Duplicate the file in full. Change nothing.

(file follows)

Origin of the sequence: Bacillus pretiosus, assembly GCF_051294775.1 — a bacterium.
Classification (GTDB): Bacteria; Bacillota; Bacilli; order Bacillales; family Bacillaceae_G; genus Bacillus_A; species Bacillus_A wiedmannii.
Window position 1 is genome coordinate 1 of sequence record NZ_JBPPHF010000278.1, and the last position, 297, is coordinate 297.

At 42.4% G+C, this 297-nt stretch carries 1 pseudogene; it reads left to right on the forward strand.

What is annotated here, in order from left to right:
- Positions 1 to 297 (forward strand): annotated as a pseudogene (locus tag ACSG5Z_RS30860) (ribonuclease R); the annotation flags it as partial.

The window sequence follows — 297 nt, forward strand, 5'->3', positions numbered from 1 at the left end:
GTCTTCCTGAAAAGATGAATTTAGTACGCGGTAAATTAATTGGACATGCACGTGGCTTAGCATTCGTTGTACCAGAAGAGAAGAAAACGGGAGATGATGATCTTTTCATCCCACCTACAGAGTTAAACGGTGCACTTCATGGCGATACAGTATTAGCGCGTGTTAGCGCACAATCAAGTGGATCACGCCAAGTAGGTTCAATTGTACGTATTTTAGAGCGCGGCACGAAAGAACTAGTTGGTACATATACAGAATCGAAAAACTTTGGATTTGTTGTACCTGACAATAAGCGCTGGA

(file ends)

Origin of the sequence: Bacillus pretiosus, assembly GCF_051294775.1 — a bacterium.
Classification (GTDB): Bacteria; Bacillota; Bacilli; order Bacillales; family Bacillaceae_G; genus Bacillus_A; species Bacillus_A wiedmannii.
Window position 1 is genome coordinate 1 of sequence record NZ_JBPPHF010000278.1, and the last position, 297, is coordinate 297.

At 42.4% G+C, this 297-nt stretch carries 1 pseudogene; it reads left to right on the forward strand.

What is annotated here, in order from left to right:
- Positions 1 to 297 (forward strand): annotated as a pseudogene (locus tag ACSG5Z_RS30860) (ribonuclease R); the annotation flags it as partial.

The window sequence follows — 297 nt, forward strand, 5'->3', positions numbered from 1 at the left end:
GTCTTCCTGAAAAGATGAATTTAGTACGCGGTAAATTAATTGGACATGCACGTGGCTTAGCATTCGTTGTACCAGAAGAGAAGAAAACGGGAGATGATGATCTTTTCATCCCACCTACAGAGTTAAACGGTGCACTTCATGGCGATACAGTATTAGCGCGTGTTAGCGCACAATCAAGTGGATCACGCCAAGTAGGTTCAATTGTACGTATTTTAGAGCGCGGCACGAAAGAACTAGTTGGTACATATACAGAATCGAAAAACTTTGGATTTGTTGTACCTGACAATAAGCGCTGGA